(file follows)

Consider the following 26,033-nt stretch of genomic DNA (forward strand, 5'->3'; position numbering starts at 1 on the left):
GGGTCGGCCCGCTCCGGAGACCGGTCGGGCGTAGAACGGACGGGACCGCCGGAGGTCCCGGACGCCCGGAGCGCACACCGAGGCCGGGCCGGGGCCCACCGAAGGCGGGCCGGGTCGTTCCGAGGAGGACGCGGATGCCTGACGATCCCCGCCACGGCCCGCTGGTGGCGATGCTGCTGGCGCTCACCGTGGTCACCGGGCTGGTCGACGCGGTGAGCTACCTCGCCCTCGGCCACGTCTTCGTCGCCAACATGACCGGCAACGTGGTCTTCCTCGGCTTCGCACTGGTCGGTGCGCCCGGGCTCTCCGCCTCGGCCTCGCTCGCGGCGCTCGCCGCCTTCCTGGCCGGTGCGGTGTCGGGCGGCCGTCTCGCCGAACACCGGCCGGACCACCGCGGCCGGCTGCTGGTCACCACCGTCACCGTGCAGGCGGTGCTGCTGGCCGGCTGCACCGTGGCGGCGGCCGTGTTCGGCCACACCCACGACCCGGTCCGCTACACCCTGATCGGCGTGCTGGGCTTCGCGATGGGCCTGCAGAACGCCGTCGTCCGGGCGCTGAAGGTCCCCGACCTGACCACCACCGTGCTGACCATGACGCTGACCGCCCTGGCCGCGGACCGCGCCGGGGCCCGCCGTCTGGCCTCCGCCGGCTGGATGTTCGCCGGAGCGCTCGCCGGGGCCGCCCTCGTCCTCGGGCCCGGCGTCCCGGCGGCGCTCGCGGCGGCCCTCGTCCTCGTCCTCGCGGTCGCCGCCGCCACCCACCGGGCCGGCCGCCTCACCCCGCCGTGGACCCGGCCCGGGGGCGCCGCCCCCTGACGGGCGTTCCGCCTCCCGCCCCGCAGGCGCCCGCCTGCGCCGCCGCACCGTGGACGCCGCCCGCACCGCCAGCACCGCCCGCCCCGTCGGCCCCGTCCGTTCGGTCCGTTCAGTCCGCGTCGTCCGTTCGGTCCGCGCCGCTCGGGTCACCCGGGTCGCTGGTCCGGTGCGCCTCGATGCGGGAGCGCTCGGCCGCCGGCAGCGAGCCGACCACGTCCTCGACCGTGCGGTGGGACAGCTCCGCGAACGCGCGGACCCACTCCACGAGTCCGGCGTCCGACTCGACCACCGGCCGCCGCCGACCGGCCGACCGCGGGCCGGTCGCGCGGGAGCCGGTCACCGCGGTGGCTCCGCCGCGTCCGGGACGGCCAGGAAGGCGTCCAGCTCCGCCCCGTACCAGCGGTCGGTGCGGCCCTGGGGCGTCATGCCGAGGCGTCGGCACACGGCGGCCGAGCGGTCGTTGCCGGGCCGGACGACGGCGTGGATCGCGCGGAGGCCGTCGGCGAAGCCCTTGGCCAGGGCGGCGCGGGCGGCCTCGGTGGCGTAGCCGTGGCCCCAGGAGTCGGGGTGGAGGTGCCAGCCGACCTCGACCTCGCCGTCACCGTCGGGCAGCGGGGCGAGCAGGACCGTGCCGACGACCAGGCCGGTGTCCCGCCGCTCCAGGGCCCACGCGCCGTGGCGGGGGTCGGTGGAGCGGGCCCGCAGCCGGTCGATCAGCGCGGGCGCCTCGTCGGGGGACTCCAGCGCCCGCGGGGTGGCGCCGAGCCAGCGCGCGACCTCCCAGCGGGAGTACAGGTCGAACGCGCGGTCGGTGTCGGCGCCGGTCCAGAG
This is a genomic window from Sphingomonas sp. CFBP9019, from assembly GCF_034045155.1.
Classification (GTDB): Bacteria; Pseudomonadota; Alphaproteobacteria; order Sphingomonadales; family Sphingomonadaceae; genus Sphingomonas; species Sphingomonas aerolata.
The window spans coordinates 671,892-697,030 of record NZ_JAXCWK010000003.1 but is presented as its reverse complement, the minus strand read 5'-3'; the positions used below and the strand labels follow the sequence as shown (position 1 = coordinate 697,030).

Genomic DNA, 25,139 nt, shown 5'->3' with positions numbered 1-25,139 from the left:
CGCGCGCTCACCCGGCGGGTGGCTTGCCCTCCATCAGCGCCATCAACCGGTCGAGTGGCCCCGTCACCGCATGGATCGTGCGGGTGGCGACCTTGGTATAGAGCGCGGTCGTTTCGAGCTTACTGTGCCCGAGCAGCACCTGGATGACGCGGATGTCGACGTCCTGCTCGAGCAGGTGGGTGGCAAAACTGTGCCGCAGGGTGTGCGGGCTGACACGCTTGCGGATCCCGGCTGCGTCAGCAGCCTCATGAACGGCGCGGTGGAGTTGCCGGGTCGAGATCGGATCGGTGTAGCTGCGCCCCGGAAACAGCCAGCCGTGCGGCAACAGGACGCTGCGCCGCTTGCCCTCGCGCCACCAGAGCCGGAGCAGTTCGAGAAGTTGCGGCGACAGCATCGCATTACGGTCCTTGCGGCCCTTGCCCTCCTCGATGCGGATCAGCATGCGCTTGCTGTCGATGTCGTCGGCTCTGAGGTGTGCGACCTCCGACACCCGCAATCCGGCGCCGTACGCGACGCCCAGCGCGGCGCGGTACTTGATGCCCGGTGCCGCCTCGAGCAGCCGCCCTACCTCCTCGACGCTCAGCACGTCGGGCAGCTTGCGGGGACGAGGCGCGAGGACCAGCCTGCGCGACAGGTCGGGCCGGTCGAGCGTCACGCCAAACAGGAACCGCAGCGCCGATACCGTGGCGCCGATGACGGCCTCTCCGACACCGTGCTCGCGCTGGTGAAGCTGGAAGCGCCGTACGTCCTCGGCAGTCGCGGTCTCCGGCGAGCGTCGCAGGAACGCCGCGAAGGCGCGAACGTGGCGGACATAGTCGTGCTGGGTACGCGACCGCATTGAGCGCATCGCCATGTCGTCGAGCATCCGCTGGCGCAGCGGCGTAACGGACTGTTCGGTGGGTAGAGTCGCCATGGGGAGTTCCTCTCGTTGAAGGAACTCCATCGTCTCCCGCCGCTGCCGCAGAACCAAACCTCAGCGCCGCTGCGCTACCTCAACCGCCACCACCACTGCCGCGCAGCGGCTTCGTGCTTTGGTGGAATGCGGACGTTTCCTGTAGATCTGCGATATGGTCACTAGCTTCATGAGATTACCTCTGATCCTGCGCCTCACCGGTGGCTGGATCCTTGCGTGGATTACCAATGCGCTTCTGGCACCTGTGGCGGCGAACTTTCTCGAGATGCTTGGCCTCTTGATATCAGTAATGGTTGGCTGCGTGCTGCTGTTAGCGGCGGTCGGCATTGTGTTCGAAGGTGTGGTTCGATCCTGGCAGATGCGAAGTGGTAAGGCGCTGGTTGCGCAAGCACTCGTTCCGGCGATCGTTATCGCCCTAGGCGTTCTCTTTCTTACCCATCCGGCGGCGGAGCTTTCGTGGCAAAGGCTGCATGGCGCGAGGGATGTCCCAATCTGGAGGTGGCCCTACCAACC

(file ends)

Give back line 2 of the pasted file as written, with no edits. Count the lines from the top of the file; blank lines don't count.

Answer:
GGGTCGGCCCGCTCCGGAGACCGGTCGGGCGTAGAACGGACGGGACCGCCGGAGGTCCCGGACGCCCGGAGCGCACACCGAGGCCGGGCCGGGGCCCACCGAAGGCGGGCCGGGTCGTTCCGAGGAGGACGCGGATGCCTGACGATCCCCGCCACGGCCCGCTGGTGGCGATGCTGCTGGCGCTCACCGTGGTCACCGGGCTGGTCGACGCGGTGAGCTACCTCGCCCTCGGCCACGTCTTCGTCGCCAACATGACCGGCAACGTGGTCTTCCTCGGCTTCGCACTGGTCGGTGCGCCCGGGCTCTCCGCCTCGGCCTCGCTCGCGGCGCTCGCCGCCTTCCTGGCCGGTGCGGTGTCGGGCGGCCGTCTCGCCGAACACCGGCCGGACCACCGCGGCCGGCTGCTGGTCACCACCGTCACCGTGCAGGCGGTGCTGCTGGCCGGCTGCACCGTGGCGGCGGCCGTGTTCGGCCACACCCACGACCCGGTCCGCTACACCCTGATCGGCGTGCTGGGCTTCGCGATGGGCCTGCAGAACGCCGTCGTCCGGGCGCTGAAGGTCCCCGACCTGACCACCACCGTGCTGACCATGACGCTGACCGCCCTGGCCGCGGACCGCGCCGGGGCCCGCCGTCTGGCCTCCGCCGGCTGGATGTTCGCCGGAGCGCTCGCCGGGGCCGCCCTCGTCCTCGGGCCCGGCGTCCCGGCGGCGCTCGCGGCGGCCCTCGTCCTCGTCCTCGCGGTCGCCGCCGCCACCCACCGGGCCGGCCGCCTCACCCCGCCGTGGACCCGGCCCGGGGGCGCCGCCCCCTGACGGGCGTTCCGCCTCCCGCCCCGCAGGCGCCCGCCTGCGCCGCCGCACCGTGGACGCCGCCCGCACCGCCAGCACCGCCCGCCCCGTCGGCCCCGTCCGTTCGGTCCGTTCAGTCCGCGTCGTCCGTTCGGTCCGCGCCGCTCGGGTCACCCGGGTCGCTGGTCCGGTGCGCCTCGATGCGGGAGCGCTCGGCCGCCGGCAGCGAGCCGACCACGTCCTCGACCGTGCGGTGGGACAGCTCCGCGAACGCGCGGACCCACTCCACGAGTCCGGCGTCCGACTCGACCACCGGCCGCCGCCGACCGGCCGACCGCGGGCCGGTCGCGCGGGAGCCGGTCACCGCGGTGGCTCCGCCGCGTCCGGGACGGCCAGGAAGGCGTCCAGCTCCGCCCCGTACCAGCGGTCGGTGCGGCCCTGGGGCGTCATGCCGAGGCGTCGGCACACGGCGGCCGAGCGGTCGTTGCCGGGCCGGACGACGGCGTGGATCGCGCGGAGGCCGTCGGCGAAGCCCTTGGCCAGGGCGGCGCGGGCGGCCTCGGTGGCGTAGCCGTGGCCCCAGGAGTCGGGGTGGAGGTGCCAGCCGACCTCGACCTCGCCGTCACCGTCGGGCAGCGGGGCGAGCAGGACCGTGCCGACGACCAGGCCGGTGTCCCGCCGCTCCAGGGCCCACGCGCCGTGGCGGGGGTCGGTGGAGCGGGCCCGCAGCCGGTCGATCAGCGCGGGCGCCTCGTCGGGGGACTCCAGCGCCCGCGGGGTGGCGCCGAGCCAGCGCGCGACCTCCCAGCGGGAGTACAGGTCGAACGCGCGGTCGGTGTCGGCGCCGGTCCAGAG